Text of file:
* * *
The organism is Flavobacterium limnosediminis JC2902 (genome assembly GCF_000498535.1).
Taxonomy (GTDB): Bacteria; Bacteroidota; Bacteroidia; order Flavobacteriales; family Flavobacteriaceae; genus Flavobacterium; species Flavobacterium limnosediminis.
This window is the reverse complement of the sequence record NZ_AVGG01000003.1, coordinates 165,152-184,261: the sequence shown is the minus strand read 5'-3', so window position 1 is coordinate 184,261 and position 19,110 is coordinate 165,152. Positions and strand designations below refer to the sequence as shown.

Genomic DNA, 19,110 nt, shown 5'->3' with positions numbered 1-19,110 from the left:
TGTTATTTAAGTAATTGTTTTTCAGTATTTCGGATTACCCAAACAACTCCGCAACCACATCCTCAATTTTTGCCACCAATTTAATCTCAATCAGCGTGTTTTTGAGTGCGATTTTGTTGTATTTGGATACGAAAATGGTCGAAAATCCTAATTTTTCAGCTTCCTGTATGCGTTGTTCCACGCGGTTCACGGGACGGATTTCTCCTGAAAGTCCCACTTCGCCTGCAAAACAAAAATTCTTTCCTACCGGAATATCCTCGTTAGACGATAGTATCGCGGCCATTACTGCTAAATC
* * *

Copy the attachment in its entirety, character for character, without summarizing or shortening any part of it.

The organism is Flavobacterium limnosediminis JC2902 (genome assembly GCF_000498535.1).
Taxonomy (GTDB): Bacteria; Bacteroidota; Bacteroidia; order Flavobacteriales; family Flavobacteriaceae; genus Flavobacterium; species Flavobacterium limnosediminis.
This window is the reverse complement of the sequence record NZ_AVGG01000003.1, coordinates 165,152-184,261: the sequence shown is the minus strand read 5'-3', so window position 1 is coordinate 184,261 and position 19,110 is coordinate 165,152. Positions and strand designations below refer to the sequence as shown.

Genomic DNA, 19,110 nt, shown 5'->3' with positions numbered 1-19,110 from the left:
TGTTATTTAAGTAATTGTTTTTCAGTATTTCGGATTACCCAAACAACTCCGCAACCACATCCTCAATTTTTGCCACCAATTTAATCTCAATCAGCGTGTTTTTGAGTGCGATTTTGTTGTATTTGGATACGAAAATGGTCGAAAATCCTAATTTTTCAGCTTCCTGTATGCGTTGTTCCACGCGGTTCACGGGACGGATTTCTCCTGAAAGTCCCACTTCGCCTGCAAAACAAAAATTCTTTCCTACCGGAATATCCTCGTTAGACGATAGTATCGCGGCCATTACTGCTAAATC